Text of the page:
Beechnut Animal Hospital

8541 Beechnut
Houston, TX 77036


About Us

The Beechnut Story

Dr. Ferlin Tutt founded Beechnut Animal Clinic over forty years ago. He was well respected and loved by his clients. The hospital's location was originally suburban but the population explosion caused massive growth and the city of Houston now surpasses us by 20 miles! Dr. Tutt has since retired from day to day practice and now spends his time performing veterinary medical missionary work in underserved countries. We wish him the best!   

The compassion lives on

Dr. Greg Matt purchased Beechnut Animal Clinic in 1996. After an internal remodel and addition of new state of the art medical equipment he created a growth spurt and renewed recognition for the clinic. The market area surrounding Beechnut has also experienced revitalization with the construction of Southwest Memorial Hospital, Baylor?s? physical therapy complex, and multiple high-rise medical professional buildings. ?We?re becoming a mini medical center over here at Highway 59 and Beechnut? said Dr. Matt. With all the human hospitals and doctors offices it?s one stop shopping. Drop your pet off for his doctor?s exam with us then take the rest of the family down the street to theirs.

Our mission is to provide superior medical services in a fun, friendly, compassionate atmosphere while respecting the needs and wishes of our clients in the treatment of their pets.

Doctors Perform New Tightrope Surgery

Beechnut Animal Hospital is one of Houston's first hospitals to perform the Tightrope Surgery, a relatively new, minimally invasive surgery designed to repair torn cranial ligaments in the knee. Dr. Matt has been performing Tightrope surgeries since 2007. Arthrex is the orthopedic company that developed the Tightrope. In 2012, Dr. Matt was asked by Arthrex, to become and instructor and teach this procedure to veterinarians in cities throughout the United States.  Dr. Matt continues to perform this procedure at Beechnut Animal Hospital as well as other hospitals in the Houston area.

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Exotic Animal Care

Small mammals, reptiles, amphibians, and rodents are valued members of the family, too!

These pets require special knowledge to treat and diagnose; our own Dr. Grana is one of the few veterinarians in the region who has a deep interestand training in alternative species. She has spent time learning fromsome of the best in private practice, zoos and wildlife hospitals. Sheis currently a member of the Association of Exotic Mammal Veterinarians. Many of the health issues of these pets are related to husbandryissues, so education of the pet owner is a very important part of anyoffice visit; Dr. Grana truly enjoys working with the exotic pet’sowners!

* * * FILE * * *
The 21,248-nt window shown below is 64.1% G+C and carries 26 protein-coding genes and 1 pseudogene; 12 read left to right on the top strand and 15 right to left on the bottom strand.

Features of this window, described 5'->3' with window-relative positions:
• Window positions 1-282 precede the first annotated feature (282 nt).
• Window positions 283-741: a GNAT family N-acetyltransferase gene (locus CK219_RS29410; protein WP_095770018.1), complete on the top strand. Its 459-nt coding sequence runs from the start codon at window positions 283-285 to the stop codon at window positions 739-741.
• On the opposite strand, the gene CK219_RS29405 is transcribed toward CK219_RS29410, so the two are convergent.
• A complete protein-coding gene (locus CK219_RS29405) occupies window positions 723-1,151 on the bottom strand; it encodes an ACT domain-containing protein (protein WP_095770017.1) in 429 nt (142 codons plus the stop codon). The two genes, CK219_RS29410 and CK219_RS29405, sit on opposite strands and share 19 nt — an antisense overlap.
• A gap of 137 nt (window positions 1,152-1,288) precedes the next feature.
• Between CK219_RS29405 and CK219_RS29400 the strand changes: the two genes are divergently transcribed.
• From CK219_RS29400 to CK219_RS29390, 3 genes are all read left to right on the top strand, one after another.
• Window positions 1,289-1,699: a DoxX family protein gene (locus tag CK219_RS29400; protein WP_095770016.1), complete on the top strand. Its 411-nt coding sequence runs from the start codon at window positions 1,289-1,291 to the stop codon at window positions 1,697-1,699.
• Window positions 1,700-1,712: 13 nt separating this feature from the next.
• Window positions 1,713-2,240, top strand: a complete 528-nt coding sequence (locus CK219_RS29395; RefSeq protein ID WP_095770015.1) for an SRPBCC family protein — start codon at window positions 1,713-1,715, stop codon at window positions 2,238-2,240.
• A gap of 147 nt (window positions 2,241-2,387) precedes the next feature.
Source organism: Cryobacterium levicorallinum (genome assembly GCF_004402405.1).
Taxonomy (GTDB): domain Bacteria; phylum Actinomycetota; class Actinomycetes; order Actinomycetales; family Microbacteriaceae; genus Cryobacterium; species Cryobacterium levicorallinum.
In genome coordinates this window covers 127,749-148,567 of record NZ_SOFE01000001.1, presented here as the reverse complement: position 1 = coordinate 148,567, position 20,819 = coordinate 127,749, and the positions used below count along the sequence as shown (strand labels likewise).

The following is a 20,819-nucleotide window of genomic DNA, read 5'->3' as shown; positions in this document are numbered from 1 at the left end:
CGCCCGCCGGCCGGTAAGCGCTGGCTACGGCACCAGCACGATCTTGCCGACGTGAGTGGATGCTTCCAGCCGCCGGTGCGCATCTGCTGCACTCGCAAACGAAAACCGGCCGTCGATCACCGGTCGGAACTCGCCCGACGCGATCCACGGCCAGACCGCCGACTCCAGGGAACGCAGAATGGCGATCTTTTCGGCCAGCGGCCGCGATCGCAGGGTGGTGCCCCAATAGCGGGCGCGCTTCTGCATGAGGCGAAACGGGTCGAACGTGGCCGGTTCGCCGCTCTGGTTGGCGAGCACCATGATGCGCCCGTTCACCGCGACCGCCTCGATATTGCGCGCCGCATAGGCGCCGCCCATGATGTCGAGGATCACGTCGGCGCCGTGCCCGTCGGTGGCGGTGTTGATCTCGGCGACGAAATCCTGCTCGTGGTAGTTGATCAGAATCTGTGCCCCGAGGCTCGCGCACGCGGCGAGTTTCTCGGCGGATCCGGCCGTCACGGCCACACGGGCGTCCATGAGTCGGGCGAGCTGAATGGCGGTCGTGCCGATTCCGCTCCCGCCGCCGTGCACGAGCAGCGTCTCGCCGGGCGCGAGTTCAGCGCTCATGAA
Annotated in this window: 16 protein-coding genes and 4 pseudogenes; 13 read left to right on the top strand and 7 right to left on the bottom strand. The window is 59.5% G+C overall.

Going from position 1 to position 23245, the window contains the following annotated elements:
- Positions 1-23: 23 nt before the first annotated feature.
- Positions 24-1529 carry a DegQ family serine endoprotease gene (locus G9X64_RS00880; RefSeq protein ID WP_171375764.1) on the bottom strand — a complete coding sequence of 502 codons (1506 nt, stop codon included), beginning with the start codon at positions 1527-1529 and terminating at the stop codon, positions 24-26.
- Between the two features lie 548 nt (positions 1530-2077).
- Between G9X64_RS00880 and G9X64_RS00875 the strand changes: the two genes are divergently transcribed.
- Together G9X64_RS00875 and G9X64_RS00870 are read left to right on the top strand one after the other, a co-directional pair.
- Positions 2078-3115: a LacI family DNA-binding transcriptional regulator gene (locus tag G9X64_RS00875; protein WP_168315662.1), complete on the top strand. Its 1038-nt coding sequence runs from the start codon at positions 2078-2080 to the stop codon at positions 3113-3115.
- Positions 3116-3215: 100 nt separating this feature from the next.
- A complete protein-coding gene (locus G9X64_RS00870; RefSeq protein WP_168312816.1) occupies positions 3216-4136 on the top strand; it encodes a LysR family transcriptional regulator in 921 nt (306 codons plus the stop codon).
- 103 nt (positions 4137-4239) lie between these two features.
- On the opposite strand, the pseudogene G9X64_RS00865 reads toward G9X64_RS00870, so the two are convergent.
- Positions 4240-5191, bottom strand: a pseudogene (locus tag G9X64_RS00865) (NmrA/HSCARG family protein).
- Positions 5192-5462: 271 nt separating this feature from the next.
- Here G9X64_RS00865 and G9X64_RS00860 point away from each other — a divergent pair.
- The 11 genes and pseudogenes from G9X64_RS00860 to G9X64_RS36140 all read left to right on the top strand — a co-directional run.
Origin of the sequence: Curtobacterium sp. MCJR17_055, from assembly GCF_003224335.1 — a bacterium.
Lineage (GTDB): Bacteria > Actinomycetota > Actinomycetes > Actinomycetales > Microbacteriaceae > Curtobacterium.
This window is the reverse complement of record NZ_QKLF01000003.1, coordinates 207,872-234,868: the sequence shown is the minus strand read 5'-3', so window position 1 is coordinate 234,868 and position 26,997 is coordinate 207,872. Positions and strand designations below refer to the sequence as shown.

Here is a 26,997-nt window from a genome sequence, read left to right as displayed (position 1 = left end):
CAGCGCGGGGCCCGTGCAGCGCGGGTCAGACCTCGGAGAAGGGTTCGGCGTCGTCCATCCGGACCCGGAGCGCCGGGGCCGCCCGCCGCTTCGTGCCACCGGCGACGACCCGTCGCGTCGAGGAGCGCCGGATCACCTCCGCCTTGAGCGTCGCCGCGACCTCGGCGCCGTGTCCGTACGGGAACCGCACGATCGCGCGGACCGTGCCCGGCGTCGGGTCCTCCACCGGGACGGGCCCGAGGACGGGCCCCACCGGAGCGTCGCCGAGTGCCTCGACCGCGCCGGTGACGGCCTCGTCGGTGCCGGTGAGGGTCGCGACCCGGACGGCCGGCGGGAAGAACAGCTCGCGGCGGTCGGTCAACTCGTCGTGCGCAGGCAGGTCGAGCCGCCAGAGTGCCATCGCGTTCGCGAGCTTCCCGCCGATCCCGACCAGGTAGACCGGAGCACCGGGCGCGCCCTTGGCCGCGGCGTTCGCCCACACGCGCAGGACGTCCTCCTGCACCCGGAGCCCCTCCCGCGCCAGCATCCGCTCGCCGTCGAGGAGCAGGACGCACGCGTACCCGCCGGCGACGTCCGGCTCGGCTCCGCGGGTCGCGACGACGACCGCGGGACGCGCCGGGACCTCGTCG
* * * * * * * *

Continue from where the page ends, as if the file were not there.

Small Mammals

Ferrets, rabbits, guinea pigs, rodents and other furry friends can be wonderfulpets in the right environment. Make sure to discuss proper housing andfeeding regimen for your new pet prior to purchase. Many animals havespecial dietary needs. Guinea pigs, for example require Vitamin Csupplementation. Most stores will have handouts on good care, propernutrition and husbandry. Dr. Grana and the West Oaks team can assistyour little furry friend with problems such as skin disease, trauma, and other illnesses.


These species are wonderful pets for the right owner, but do require veryspecial housing and care needs. Temperature, size of housing, substrateand nutritional demands vary from species to species and sometimes isage dependent. A reptile may be seen for shedding difficulties, traumaor infection. Although we do not see poisonous snakes, Dr. Grana has had a parade of reptiles pass through her doors over the years from 50 year old Sulcata Tortoises, ball pythons to baby bearded dragons.

Beechnut Animal Hospital Begins Treating Arthritis with Stem Cell Therapy

Stem Cell Therapy is an exciting new method to treat degenerative joint disease (arthritis) in pets. A portion of a patients fat cells are surgically removed and then processed. The patient's own activated stem cells are then injected back into the pet intravenously or into a specific joint. Responses have been variable ranging from 3 months to 3 years. Pets who have difficulty walking often reach a level where they are active and playful once again.

Treating Pain and Healing Tissue with a Therapeutic Laser

One of the major advancements in veterinary medicine in the recent years has been the use of lasers at low levels to treat many disease conditions, particularly pain and inflammation. Particular wavelengths of light that penetrate deep into the tissue are administered to areas that have arthritis or damaged tissue. The pet feels nothing as the laser is applied. The laser stimulates ATP production and drives oxygen into cells which in turn stimulates healing, reduces inflammation and pain. Of the pets that use laser therapy to treat arthritis, about 1/3 are able to discontinue using pharmaceuticals following treatments. Wounds have been shown to heal at a rate of about 50% faster while at the same time alleviating pain.

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